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D., a relationship psychotherapist and consulting psychologist on “There shouldn’t be any shame in this.It can help you figure out what you really want in your next partner."Ready to meet people?When it comes to the most stressful life events, researchers rank divorce as number two, right after the death of a spouse or child and before being imprisoned or having a health crisis—and for good reason.It goes without saying that ending a marriage can make you rethink everything you thought you knew about love—and sometimes, even, yourself.We "dated" in junior high and high school, so becoming reacquainted via the miraculous Internet at 35 was actually pretty easy (even if it was over several hundred miles).Matt is the first and last person I dated, and since I didn't really want to be single (I just didn't want to be married to my ex), we wasted no time getting serious. It may take hold of you with both hands in a grip so tight you can't, and don't want to try to, escape it."Gandhi points to her own simmer-to-boil relationship with her husband, who she was friends with for six years before they began dating.
But Gandhi says you shouldn't discount a "slow burn." "Especially when we are dating after divorce, singles think immediate, blazing chemistry is the key thing to look for," she continues. Chemistry, especially for women, can grow over time—and may take many dates to begin to grow!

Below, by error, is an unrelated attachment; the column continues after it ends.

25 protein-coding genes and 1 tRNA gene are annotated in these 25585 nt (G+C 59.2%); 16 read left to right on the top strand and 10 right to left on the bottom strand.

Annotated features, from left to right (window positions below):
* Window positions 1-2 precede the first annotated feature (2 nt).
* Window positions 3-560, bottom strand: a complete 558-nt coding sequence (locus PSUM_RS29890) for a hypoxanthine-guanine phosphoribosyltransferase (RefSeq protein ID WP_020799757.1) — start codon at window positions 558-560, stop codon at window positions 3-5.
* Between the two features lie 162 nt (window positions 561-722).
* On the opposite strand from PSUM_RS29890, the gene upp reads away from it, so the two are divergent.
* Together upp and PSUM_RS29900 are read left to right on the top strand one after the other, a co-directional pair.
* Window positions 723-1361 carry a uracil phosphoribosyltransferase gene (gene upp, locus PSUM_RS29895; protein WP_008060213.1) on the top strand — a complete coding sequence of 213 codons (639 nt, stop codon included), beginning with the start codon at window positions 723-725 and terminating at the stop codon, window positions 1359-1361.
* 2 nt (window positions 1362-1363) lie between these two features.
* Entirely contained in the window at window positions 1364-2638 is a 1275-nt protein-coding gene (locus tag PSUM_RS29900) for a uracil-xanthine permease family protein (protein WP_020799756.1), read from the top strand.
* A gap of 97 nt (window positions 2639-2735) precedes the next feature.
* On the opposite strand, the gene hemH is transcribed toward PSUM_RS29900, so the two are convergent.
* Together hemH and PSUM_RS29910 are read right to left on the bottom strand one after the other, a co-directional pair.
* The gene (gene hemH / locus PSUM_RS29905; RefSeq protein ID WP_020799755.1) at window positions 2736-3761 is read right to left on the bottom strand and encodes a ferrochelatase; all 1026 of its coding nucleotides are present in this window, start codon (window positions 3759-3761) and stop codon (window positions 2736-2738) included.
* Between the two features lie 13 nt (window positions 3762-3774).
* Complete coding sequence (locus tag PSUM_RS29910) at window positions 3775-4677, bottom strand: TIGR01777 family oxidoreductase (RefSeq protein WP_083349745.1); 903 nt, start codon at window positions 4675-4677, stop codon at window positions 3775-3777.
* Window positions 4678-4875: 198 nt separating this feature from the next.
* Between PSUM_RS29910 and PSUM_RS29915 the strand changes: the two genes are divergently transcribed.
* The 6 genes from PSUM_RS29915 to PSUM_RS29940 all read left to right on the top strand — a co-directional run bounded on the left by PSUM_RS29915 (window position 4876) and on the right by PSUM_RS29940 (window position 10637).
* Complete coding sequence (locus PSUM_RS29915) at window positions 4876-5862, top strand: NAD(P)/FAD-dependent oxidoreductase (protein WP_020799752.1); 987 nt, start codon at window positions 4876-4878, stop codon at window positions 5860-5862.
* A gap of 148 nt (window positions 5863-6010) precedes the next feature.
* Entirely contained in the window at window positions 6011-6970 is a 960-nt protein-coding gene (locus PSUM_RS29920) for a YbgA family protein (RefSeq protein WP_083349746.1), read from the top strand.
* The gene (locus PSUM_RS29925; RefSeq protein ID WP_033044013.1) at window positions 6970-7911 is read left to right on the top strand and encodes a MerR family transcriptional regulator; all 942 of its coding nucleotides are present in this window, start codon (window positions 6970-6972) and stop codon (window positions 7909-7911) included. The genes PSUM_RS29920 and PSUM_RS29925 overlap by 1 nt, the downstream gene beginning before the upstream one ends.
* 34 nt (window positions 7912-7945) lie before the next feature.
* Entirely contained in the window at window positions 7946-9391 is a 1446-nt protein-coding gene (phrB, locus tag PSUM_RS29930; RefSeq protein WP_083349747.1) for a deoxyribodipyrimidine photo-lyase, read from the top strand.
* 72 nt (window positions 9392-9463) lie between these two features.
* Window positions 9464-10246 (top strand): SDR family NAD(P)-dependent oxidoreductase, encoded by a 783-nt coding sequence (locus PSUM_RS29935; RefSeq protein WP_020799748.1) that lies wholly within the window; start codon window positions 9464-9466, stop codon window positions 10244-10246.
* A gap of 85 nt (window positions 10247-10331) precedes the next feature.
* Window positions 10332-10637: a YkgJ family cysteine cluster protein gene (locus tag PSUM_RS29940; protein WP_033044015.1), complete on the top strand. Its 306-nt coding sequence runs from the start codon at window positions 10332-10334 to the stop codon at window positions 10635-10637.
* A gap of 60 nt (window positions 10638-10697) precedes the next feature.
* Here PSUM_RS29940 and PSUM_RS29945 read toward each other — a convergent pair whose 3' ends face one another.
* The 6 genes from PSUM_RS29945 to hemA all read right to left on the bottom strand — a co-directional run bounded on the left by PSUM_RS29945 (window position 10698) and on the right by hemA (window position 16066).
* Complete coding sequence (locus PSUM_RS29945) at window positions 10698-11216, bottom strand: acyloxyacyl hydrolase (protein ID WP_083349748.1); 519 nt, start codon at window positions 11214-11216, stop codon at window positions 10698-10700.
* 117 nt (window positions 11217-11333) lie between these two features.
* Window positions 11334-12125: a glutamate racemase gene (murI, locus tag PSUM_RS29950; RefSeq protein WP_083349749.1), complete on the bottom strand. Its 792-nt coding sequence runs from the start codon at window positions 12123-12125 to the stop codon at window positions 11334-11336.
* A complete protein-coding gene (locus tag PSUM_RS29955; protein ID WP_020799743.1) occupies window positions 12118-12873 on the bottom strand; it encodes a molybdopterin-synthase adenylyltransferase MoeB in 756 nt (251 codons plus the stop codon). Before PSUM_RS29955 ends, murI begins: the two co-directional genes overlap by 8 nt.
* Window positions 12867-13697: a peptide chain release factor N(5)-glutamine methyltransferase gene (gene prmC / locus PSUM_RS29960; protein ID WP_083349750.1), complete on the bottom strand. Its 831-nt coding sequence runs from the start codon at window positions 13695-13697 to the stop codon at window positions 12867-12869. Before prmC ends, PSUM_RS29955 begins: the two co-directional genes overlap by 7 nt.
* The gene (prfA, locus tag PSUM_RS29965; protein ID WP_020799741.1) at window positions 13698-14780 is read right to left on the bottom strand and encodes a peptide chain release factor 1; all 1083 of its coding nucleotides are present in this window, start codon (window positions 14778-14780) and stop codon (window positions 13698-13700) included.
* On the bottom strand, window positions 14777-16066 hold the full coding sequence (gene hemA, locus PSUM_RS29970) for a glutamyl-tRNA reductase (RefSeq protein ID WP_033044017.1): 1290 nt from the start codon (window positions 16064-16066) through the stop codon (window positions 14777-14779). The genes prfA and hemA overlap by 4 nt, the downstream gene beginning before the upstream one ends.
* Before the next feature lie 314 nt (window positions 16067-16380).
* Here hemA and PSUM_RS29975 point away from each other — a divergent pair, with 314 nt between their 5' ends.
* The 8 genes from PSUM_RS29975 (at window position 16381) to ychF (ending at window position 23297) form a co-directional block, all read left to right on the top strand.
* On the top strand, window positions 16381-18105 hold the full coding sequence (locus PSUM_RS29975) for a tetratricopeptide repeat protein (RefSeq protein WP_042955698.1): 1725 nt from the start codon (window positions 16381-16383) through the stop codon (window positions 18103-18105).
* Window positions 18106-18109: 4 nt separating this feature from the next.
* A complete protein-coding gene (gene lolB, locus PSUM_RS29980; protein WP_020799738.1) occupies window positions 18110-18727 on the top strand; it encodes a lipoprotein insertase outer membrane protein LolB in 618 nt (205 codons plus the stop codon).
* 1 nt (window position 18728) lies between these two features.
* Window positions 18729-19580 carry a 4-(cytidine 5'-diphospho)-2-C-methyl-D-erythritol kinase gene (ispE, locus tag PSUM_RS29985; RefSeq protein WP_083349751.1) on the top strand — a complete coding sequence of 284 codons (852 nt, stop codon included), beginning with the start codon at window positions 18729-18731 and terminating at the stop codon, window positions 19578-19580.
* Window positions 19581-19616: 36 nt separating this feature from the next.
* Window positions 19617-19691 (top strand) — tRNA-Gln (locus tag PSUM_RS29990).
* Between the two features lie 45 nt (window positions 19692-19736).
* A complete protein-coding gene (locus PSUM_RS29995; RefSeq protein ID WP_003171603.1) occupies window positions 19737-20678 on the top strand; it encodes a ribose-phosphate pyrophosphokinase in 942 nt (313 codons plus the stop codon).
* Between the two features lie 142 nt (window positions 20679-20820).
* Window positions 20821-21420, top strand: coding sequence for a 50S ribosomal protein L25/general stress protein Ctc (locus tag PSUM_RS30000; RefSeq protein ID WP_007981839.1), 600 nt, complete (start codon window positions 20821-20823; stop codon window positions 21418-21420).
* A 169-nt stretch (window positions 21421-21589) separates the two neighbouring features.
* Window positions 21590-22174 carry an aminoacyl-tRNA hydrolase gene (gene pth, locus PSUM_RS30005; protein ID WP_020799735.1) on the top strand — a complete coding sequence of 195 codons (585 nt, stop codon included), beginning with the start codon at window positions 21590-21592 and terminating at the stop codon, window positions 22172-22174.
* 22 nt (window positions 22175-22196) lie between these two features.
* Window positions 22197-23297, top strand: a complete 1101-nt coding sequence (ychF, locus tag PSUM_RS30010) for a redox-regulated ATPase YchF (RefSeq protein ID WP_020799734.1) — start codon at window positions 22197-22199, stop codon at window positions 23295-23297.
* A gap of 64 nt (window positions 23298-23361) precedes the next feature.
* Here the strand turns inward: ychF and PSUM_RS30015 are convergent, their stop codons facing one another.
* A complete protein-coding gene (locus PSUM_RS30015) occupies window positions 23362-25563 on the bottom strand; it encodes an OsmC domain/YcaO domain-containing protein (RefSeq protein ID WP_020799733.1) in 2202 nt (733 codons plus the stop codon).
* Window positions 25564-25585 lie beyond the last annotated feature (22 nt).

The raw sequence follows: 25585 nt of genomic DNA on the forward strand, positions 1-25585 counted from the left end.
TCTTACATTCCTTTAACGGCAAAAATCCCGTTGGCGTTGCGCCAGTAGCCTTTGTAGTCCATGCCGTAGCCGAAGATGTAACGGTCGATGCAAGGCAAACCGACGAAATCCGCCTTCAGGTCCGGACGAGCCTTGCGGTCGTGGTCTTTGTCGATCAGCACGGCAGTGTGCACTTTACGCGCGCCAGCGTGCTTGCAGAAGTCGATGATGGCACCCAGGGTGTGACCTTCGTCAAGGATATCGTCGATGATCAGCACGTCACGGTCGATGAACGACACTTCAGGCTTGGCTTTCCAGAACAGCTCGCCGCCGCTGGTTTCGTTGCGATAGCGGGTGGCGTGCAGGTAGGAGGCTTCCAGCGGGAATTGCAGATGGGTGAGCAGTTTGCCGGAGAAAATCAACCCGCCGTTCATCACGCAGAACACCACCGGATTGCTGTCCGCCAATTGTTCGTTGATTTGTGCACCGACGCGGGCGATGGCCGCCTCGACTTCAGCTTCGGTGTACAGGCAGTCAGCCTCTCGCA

But, it shouldn’t prevent you from finding happiness with a new person.
In fact, experts say that getting divorced in your 40s, or 50s, can actually improve the quality of your future relationships.“I see one divorce as a good credential, actually,” says Fran Walfish, Ph.
That mind sound a little dramatic—and sure, there's a chance you really have landed royalty—but Walfish points out that the harsh reality is there are a lot of people out there who aim to take advantage of women, and being in your 40s or 50s doesn't make you immune. Get regular reality checks from close friends and loved ones who can offer an outside perspective of your situation.
Knowing where you’ve been and where you want to go is just as essential for relationships as it is for road trips and careers, Dr. Many of us jump immediately into new relationships only to find ourselves making the same mistakes.